State of public emergency timely — Owen Ellington

Friday, January 19, 2018

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FORMER Commissioner of Police Owen Ellington is offering that the state of public emergency placed on St James yesterday is very timely and should boost the capabilities of the security forces to deal with the rampant crime situation in the country.

“It's timely. You have to go by what the prime minister has said that they have arrived at this position after careful planning and thought. So, for those of us who do not have the kind of information that they have and are without the statistics, it is timely,” Ellington, who was commissioner of police at the time of the country's last state of emergency in 2010, said.

He further offered that with the 'extraordinary powers' given to the security forces under the state of public emergency, the possiblity of dealing in an effective manner with crime is greatly enhanced.

Ellington then noted that in the event the security forces request an extension of the state of public emergency that it be given favourable consideration because the problem cannot be remedied within a month.

“Even if you have some good results in the early days, that is no indication that, if you let up, things will remain good. So, I think they should be given the time, resources and the patience of the country and the Government to get it right, once and for all,” he suggested.

He told the Jamaica Observer that while some might want a state of emergency to be extended to other parts of the country they must understand that resources are limited. Ellington also argued that it makes no sense to declare in other parts of the country and not be able to respond with resources.

“In light of what is happening, I think there is justification for St James over any other parish and I really don't believe that there is need for a national state of emergency,” he declared, adding that the security forces will be alerted to the possibility of criminals migrating to other parishes.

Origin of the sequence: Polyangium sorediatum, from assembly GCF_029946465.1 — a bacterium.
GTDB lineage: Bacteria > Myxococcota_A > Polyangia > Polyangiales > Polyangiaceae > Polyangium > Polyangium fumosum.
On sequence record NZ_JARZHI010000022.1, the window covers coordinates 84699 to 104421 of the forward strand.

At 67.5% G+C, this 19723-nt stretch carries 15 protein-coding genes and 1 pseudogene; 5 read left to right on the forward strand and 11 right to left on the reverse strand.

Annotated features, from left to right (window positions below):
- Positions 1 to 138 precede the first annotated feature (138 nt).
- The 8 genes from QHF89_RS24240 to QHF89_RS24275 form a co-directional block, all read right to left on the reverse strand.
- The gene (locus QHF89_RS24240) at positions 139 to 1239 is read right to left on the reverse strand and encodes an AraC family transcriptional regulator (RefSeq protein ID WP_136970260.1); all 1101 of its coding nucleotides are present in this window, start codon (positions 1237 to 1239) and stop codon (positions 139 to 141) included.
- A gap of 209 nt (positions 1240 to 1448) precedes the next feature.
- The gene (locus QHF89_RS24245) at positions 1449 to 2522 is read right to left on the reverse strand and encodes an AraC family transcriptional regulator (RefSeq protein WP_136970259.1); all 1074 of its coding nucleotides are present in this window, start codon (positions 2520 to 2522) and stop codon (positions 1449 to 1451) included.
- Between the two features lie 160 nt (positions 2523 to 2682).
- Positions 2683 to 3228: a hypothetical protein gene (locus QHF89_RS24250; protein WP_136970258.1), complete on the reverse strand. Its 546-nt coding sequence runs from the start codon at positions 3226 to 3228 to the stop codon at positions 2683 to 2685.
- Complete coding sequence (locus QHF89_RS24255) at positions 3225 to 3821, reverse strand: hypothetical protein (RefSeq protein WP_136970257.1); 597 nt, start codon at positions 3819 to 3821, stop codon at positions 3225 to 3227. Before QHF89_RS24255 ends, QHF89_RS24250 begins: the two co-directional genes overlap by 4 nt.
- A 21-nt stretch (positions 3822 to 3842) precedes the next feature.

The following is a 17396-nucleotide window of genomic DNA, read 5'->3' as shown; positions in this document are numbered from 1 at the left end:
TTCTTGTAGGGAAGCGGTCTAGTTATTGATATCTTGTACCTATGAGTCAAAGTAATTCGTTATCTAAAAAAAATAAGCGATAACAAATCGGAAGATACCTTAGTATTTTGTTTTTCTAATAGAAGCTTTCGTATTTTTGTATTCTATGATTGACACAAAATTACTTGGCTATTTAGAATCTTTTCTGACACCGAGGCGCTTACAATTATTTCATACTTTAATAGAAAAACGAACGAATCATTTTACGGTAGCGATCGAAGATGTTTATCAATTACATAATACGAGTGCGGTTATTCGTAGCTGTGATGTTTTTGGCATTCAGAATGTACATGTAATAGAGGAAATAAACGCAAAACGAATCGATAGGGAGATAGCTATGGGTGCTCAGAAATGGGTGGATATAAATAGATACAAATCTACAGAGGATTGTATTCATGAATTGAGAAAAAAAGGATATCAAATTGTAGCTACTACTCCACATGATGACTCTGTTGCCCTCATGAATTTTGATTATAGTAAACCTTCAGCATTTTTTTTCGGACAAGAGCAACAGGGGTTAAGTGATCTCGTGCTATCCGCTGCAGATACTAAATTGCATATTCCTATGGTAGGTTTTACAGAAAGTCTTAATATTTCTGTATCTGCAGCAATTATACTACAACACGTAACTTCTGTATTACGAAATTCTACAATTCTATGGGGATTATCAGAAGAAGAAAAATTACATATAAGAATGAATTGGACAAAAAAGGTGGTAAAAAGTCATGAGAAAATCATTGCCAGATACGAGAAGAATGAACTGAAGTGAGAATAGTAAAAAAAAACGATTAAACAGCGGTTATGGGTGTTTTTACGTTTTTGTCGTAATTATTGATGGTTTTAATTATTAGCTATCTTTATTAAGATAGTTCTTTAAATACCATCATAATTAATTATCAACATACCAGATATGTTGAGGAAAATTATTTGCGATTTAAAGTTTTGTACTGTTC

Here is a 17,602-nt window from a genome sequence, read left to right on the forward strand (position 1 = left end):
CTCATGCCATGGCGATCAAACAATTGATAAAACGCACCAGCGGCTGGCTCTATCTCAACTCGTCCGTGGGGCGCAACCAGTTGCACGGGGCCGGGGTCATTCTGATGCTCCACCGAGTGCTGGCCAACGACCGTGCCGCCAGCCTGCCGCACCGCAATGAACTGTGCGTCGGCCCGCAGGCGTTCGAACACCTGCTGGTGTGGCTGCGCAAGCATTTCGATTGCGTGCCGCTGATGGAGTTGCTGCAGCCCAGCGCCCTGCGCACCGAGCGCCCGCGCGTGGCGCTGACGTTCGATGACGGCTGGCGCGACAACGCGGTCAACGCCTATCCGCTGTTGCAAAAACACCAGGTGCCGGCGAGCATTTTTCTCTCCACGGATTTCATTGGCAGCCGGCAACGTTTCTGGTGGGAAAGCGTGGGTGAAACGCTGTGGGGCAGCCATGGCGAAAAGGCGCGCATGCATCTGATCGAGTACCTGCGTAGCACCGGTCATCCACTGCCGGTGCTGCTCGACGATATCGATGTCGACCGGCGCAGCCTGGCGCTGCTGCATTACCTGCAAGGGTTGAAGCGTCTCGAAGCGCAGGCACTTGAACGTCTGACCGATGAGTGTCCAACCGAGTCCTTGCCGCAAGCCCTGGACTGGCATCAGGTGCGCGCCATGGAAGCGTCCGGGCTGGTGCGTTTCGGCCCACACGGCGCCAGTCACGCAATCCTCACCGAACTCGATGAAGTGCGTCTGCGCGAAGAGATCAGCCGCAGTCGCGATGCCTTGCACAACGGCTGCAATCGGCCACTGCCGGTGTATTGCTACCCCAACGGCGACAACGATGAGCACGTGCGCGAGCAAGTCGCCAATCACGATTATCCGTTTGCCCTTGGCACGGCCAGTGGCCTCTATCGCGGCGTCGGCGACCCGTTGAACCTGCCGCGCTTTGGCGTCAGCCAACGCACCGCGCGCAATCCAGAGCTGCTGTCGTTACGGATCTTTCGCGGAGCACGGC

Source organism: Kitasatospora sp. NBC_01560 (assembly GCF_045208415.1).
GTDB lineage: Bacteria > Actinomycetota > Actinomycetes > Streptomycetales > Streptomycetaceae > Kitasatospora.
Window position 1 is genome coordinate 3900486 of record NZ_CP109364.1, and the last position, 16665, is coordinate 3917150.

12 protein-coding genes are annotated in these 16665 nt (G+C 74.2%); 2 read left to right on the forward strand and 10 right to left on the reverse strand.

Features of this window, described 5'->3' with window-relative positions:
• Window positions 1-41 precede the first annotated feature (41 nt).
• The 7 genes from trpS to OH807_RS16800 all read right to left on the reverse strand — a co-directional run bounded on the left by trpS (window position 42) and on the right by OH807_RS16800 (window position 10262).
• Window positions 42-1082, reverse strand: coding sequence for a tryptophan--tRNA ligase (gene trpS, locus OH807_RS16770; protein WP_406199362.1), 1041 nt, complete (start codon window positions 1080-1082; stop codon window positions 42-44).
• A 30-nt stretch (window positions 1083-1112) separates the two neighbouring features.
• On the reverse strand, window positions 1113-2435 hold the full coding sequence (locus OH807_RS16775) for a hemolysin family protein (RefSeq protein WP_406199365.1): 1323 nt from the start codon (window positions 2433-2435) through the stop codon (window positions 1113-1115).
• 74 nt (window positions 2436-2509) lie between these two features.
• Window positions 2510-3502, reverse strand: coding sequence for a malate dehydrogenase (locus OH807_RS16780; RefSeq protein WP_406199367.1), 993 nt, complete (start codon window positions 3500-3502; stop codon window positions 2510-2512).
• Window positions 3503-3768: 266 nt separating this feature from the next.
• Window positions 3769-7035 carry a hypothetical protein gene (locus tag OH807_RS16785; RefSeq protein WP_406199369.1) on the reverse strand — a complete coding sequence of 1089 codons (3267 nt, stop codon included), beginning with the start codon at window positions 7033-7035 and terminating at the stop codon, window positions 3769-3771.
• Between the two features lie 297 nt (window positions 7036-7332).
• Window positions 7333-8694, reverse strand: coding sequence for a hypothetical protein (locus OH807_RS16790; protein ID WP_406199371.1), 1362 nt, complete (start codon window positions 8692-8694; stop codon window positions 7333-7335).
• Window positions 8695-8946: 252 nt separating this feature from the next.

Ellington, while acknowledging that the security forces will have extraordinary powers and can also search places and people without warrants, said that this is no breach of human rights.

He noted that if members of the security forces have good reasons to arrest a person they can do so, even without a state of emergency. He outlined that they can arrest on view, suspicion, or argument of a third person.

“There's no real need for any bashing of the security forces and raising the false alarm about human rights unless there is evidence of it. I think also that the prime minister and minister of justice have also made it very clear that, notwithstanding the extraordinary powers given to the security forces during the period of emergency, they are expecting that citizens' rights will be upheld and I am certain that the security forces, the heads and the commanders, understand that this is imperative and will do their best to ensure the protection of human rights.

“So I wouldn't be distracted by those who always have something to say. I think that the security forces should just focus on the task at hand and just get it done in the interest of the wider public,” said Ellington.

He also urged members of the public to provide information to the security forces.

“Rather than be concerned, I think that citizens should summon the courage to call and report illegal activities. They can call and text. They have all the avenues to do so. If everybody comes on board it can have a very positive impact on the country's crime problem.”

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